Comment


                  • Originally posted by stuarthouse View Post
                    You bring up some interesting points, but make the false statistical assumption that ALL BALLPLAYERS have the same general level of power. If that were true, your hypothesis might carry more weight. But they don't!
                    stuarthouse: It might help if you were a bit more specific about who "You" is. To my knowledge, nobody here made a "false statistical assumption that ALL BALLPLAYERS have the same level of power." What "hypothesis" are you attacking?

                    If you are addressing me, tell me where I qualify for the above challenges. If you are addressing others, who have cited blasts by many players other than Babe Ruth, how do several players over the course of a century equate to "ALL BALLPLAYERS?"

                    Comment


                    • There also had to be some balls hit against the wind, make sense.
                      I'm not sure my point came across correctly, so let me elaborate. When you have greater variability in conditions (whether this is the COR of the baseball, the speed & direction of the wind, etc.), you get more instances of optimal long-distance conditions than you would if variability is less. So, by virtue of playing in the 1920's to 1930's, Ruth got a lot more chances to hit homers with strong winds at his back than do players today. (NOTE: He also got more chances to hit with wind against him, but that's not important, since on those days, Ruth was never going to hit any tape-measure homers, notwithstanding any nonsensical stories about him hitting a 500 foot homer into a 15 mph wind at Navin/Briggs/Tiger, or was that supposed to have been Mantle, I forget? Ridiculous hyperbole that is beneath us all).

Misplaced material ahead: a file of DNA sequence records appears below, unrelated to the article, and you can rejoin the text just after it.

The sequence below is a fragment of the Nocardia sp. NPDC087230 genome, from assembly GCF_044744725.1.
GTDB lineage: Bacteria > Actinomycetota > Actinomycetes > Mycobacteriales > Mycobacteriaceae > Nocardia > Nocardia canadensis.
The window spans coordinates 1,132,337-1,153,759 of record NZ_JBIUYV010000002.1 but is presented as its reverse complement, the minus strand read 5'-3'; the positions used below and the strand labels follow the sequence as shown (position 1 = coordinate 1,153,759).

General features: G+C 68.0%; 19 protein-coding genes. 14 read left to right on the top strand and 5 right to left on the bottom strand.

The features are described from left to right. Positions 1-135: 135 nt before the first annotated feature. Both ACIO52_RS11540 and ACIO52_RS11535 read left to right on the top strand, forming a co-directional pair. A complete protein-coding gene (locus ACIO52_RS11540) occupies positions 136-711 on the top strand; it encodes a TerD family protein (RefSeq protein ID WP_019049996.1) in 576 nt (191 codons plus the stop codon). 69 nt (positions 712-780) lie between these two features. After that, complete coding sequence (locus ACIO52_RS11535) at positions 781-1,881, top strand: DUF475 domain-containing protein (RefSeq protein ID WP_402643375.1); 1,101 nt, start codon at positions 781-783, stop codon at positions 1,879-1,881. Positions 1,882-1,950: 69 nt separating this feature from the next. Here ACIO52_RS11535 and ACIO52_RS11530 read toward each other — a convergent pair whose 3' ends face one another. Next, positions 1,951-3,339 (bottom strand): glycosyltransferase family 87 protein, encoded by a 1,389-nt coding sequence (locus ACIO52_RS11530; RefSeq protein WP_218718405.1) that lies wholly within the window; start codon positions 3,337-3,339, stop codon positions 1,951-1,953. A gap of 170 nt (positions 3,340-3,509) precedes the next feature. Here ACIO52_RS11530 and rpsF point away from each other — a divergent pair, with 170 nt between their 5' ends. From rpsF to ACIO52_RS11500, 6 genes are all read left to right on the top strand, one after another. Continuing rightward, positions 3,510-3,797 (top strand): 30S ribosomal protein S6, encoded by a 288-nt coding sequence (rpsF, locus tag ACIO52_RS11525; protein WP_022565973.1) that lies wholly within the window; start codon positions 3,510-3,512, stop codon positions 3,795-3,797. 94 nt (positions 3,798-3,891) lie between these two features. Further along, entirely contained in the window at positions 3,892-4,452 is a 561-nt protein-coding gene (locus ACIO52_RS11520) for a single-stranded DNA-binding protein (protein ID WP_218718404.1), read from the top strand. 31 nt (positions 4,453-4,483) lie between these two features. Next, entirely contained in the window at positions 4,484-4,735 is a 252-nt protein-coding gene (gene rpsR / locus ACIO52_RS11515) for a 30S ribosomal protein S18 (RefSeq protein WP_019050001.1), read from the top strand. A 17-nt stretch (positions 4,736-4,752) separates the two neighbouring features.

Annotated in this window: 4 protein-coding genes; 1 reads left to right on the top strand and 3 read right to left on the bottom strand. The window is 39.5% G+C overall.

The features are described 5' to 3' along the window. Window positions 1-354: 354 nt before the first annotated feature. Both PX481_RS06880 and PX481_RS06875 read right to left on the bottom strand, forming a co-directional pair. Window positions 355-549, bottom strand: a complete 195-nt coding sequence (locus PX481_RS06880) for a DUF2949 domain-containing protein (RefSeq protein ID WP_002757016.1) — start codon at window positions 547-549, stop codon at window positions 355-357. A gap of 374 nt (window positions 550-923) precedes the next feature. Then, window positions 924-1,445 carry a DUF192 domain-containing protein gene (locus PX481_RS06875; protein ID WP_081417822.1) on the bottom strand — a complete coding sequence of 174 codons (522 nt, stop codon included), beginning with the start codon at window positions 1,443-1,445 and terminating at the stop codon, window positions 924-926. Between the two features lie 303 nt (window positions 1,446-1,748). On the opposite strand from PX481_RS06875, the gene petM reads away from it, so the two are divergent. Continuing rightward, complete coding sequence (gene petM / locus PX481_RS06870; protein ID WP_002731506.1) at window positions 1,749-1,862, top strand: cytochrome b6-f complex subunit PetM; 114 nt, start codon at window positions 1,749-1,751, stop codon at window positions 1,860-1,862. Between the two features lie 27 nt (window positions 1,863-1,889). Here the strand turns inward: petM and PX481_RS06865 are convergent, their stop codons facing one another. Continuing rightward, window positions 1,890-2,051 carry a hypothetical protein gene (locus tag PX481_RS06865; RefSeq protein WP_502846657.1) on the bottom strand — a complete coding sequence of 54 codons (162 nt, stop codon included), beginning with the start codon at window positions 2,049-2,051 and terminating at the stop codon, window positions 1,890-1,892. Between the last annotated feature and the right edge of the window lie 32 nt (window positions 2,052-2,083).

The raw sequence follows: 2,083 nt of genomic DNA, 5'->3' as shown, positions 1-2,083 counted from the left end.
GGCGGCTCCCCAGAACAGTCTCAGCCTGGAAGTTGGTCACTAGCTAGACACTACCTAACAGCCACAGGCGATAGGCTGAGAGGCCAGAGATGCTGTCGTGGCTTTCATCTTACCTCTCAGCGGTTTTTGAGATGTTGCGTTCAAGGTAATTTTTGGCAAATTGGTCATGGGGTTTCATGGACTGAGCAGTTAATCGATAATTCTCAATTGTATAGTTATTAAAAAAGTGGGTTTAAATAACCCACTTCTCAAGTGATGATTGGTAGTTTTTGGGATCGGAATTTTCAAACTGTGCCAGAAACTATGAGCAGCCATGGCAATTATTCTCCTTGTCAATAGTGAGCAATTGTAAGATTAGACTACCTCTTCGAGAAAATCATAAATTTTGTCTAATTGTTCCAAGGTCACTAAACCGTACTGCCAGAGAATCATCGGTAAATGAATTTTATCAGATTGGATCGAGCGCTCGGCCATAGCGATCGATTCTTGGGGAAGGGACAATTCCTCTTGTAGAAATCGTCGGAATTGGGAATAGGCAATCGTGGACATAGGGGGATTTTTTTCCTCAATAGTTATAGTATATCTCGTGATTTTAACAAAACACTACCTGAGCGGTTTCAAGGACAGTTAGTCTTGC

By virtue of playing when tight quality control of the COR of baseballs was less likely, Ruth almost certainly got more chances to hit a particularly "live" ball than do players today. (Note: he also probably hit more against particularly dead balls than do players today, but again, that doesn't matter, because those dead baseballs were never going to be his longest homers, no matter what he did).

                      When those two high-variability factors came together (strong tail wind, lively ball), the stage was set for Ruth to hit a really long homer; all he had to do was swing really hard (check), and connect with the right trajectory/direction (which happened plenty often, obviously), and there goes a really long homer. Modern players can swing hard, and get the right connection, but they are almost never hitting with a gale at their back, and the balls are never going to be extra lively, so they are not likely to be able to duplicate Ruth's homers, even if they are as strong as he was (possible, certainly), and make the same kind of contact he did (more difficult, as Ruth was amazingly good, but perhaps still possible at a lesser frequency).
                      ESPN Home Run Tracker
                      Home run distances for every home run hit in MLB

                      http://www.hittrackeronline.com

                      Comment


                      • Let me also pre-empt the protest of Ruth fans who may bristle at the idea that I am suggesting that his longest homers are wind-aided. I'm not saying that "Ruth needed wind to hit long homers", I am saying that the especially long homers most likely came about only because he caught a ball just right AND had some wind at his back - the wind is what separated those homers from the rest of his optimally-struck balls. The wind is the "frosting on the cake"...